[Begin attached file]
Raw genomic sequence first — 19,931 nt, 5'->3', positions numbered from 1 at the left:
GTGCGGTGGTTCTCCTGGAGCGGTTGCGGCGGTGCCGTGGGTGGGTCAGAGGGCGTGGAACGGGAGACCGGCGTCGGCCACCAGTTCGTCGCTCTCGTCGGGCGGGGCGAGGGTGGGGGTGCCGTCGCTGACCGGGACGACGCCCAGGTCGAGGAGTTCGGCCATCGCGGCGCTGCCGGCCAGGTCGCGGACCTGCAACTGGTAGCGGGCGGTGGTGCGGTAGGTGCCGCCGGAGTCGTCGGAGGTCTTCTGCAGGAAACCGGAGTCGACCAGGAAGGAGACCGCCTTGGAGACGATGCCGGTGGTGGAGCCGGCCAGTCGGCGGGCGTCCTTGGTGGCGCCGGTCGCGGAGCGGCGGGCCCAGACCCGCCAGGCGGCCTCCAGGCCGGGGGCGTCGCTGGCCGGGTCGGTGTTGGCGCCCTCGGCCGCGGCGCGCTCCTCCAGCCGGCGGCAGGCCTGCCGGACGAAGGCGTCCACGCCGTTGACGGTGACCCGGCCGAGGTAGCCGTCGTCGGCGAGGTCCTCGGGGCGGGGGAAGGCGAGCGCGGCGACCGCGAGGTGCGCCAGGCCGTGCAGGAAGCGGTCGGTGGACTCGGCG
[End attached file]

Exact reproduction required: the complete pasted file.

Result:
Raw genomic sequence first — 19,931 nt, 5'->3', positions numbered from 1 at the left:
GTGCGGTGGTTCTCCTGGAGCGGTTGCGGCGGTGCCGTGGGTGGGTCAGAGGGCGTGGAACGGGAGACCGGCGTCGGCCACCAGTTCGTCGCTCTCGTCGGGCGGGGCGAGGGTGGGGGTGCCGTCGCTGACCGGGACGACGCCCAGGTCGAGGAGTTCGGCCATCGCGGCGCTGCCGGCCAGGTCGCGGACCTGCAACTGGTAGCGGGCGGTGGTGCGGTAGGTGCCGCCGGAGTCGTCGGAGGTCTTCTGCAGGAAACCGGAGTCGACCAGGAAGGAGACCGCCTTGGAGACGATGCCGGTGGTGGAGCCGGCCAGTCGGCGGGCGTCCTTGGTGGCGCCGGTCGCGGAGCGGCGGGCCCAGACCCGCCAGGCGGCCTCCAGGCCGGGGGCGTCGCTGGCCGGGTCGGTGTTGGCGCCCTCGGCCGCGGCGCGCTCCTCCAGCCGGCGGCAGGCCTGCCGGACGAAGGCGTCCACGCCGTTGACGGTGACCCGGCCGAGGTAGCCGTCGTCGGCGAGGTCCTCGGGGCGGGGGAAGGCGAGCGCGGCGACCGCGAGGTGCGCCAGGCCGTGCAGGAAGCGGTCGGTGGACTCGGCG